Florida Keys

Keys doctor still wants to swab noses in GM bug trial

In this Feb. 1, 2016 photo, a technician from the British biotec company Oxitec, inspects the pupae of genetically modified Aedes aegypti mosquitoes, a vector for transmitting the Zika virus, in Campinas, Brazil. The company said tests begun last April as part of a dengue-fighting program in the small southeastern city of Piracicaba suggested the release of the GM males reduced the wild Aedes larvae population in the target neighborhood by more than 80 percent. Brazil is in the midst of a Zika outbreak and authorities say they have also detected a spike in cases of microcephaly in newborn children, but the link between Zika and microcephaly is as yet unproven.
In this Feb. 1, 2016 photo, a technician from the British biotec company Oxitec, inspects the pupae of genetically modified Aedes aegypti mosquitoes, a vector for transmitting the Zika virus, in Campinas, Brazil. The company said tests begun last April as part of a dengue-fighting program in the small southeastern city of Piracicaba suggested the release of the GM males reduced the wild Aedes larvae population in the target neighborhood by more than 80 percent. Brazil is in the midst of a Zika outbreak and authorities say they have also detected a spike in cases of microcephaly in newborn children, but the link between Zika and microcephaly is as yet unproven. AP

Wherever genetically modified mosquitoes are released in the Florida Keys next year, a Key West doctor will follow — with cotton swabs.

Dr. John Norris III in September told the Keynoter he wants consent to monitor the health of Keys residents over several years to see what effect a release of GM Aedes aegypti mosquitoes will have on humans. Norris still wants to swab the noses of people who live in the trial area, wherever that may be, when the Florida Keys Mosquito Control District chooses a site for the spring 2017 release.

Pending U.S. Food and Drug Administration approval, the trial will happen in one of six places under consideration by the district, according to Director Andrea Leal. District commissioners signed a contract with Biotech company Oxitec on Nov. 19.

Oxitec raises GM mosquitoes in a lab and says when released and after mating, the offspring die almost immediately, resulting in a smaller population of Aedes aegypti, which carry Zika and other viruses.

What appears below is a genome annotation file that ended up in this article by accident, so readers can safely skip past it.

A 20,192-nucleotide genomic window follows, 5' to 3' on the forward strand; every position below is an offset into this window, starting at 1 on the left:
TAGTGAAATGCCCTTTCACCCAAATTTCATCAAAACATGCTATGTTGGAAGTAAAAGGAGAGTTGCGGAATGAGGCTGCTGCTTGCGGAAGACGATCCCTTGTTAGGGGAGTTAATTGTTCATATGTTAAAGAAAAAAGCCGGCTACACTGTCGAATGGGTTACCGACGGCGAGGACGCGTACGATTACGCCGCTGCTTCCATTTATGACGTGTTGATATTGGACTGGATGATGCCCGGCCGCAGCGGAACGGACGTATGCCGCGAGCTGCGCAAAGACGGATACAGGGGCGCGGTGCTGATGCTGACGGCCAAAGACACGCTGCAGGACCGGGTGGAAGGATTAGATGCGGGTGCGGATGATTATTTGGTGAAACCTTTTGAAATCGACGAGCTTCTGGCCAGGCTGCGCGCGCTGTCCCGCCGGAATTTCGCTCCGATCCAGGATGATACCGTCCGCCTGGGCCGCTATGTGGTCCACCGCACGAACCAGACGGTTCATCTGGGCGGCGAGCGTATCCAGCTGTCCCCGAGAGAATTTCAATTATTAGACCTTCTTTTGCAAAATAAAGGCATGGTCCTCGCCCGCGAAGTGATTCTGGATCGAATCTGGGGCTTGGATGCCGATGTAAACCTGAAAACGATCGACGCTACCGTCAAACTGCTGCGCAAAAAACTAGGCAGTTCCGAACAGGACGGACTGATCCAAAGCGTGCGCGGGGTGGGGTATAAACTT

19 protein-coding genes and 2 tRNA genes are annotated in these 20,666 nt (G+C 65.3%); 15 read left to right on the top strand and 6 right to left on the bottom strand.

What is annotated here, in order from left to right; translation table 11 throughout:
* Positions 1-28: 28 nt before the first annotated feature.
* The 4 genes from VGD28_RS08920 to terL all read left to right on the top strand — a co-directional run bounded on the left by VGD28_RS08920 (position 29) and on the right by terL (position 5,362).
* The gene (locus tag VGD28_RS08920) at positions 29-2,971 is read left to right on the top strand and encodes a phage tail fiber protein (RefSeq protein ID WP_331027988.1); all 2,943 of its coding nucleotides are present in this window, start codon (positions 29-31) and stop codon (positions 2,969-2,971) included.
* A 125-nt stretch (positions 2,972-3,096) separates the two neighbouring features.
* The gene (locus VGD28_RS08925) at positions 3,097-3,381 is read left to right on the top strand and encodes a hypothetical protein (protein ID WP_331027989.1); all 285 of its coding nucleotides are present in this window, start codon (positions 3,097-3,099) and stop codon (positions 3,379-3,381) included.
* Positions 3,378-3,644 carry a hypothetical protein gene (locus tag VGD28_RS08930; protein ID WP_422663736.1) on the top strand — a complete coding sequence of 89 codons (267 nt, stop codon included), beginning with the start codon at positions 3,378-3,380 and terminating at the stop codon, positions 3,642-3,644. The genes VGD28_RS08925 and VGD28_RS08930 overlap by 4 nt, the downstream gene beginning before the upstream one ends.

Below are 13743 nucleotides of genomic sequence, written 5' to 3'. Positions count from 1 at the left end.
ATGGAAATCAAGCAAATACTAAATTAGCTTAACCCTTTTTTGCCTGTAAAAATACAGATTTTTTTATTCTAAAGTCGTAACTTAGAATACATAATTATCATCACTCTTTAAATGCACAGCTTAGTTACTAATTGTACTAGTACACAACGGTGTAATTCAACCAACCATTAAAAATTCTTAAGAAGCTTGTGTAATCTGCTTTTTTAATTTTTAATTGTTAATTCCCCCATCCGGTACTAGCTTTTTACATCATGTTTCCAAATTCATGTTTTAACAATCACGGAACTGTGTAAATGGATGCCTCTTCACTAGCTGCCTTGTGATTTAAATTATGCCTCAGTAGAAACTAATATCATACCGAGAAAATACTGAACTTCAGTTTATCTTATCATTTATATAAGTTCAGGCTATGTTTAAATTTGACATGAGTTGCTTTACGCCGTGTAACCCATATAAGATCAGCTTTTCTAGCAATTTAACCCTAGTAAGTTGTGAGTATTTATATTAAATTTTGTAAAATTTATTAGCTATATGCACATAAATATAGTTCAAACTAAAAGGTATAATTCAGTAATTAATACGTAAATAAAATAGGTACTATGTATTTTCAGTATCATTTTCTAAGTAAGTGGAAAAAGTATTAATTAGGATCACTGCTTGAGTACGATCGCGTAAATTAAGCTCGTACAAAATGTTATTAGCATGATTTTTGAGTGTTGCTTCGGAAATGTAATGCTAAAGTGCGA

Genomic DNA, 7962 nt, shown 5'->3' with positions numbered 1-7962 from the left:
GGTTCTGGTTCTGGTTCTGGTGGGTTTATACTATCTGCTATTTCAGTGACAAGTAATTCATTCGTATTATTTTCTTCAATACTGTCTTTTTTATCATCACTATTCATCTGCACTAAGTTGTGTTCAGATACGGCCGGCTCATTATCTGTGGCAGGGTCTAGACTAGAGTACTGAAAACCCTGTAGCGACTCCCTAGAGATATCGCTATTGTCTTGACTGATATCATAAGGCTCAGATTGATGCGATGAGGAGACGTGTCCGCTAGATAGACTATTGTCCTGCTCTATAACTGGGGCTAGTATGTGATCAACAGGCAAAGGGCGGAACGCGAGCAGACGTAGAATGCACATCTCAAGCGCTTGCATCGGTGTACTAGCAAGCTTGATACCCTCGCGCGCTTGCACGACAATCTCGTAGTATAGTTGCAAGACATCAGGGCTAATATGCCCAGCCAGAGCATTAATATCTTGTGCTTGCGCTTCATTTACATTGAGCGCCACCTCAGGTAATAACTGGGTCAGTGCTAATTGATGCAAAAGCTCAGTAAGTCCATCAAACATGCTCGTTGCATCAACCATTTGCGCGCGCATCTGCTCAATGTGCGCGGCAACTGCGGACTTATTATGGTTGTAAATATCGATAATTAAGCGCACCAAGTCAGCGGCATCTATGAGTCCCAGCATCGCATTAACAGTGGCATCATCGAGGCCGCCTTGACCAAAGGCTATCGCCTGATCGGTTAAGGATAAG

“If they’re saying they’ve created the perfect life form in version 1.0, I find that hard to believe,” Norris said of Oxitec’s mosquitoes.

They are genetically engineered to need the antibiotic tetracycline to survive, he said. Since bacteria develop resistance to antibiotics after exposure to too much or too little, the surviving bacteria could become even more powerful and resistant to medicine down the road.

“I want to see, if there are resistant bugs, does the resistance spread to the human population?” Norris told the Keynoter. The nasal swabs would track the bacterial count of residents living in GM mosquito-populated areas, which Norris said has never been done.

The swabs would be sent to Dr. Barry Kreiswirth, professor and director of the Laboratory for Molecular Drug Resistance at Rutgers University in New Jersey, for examination. The Oxitec trial will last for a maximum two years but the swab research could last from three to five years if it happens.

Norris wants to catch GM mosquitoes at the future trial site for his own examination and he’s trying to garner support from the Monroe County Medical Society in the form of a petition to the Mosquito Control District.

“Hopefully I’ll have more than 100 signatures by the end of the year,” Norris said of the doctors who want Oxitec’s mosquitoes cultured to determine what kinds of antibiotic-resistant bacteria they may carry before they’re released into the Florida Keys.

He also wants a letter of support from the Florida Medical Association asking the Mosquito Control District to not release Oxitec mosquitoes without being cultured first.

“It’s not to stop the release. I just want them to test the bugs before they release them and factor in any resistant germs,” Norris said.

Fight mosquitoes inside and outside with a few simple tips. Remember to cover windows with screens, remove standing water, and cover your skin with long sleeves shirt and pants. And don't forget insect repellent.

Katie Atkins: 305-440-3219

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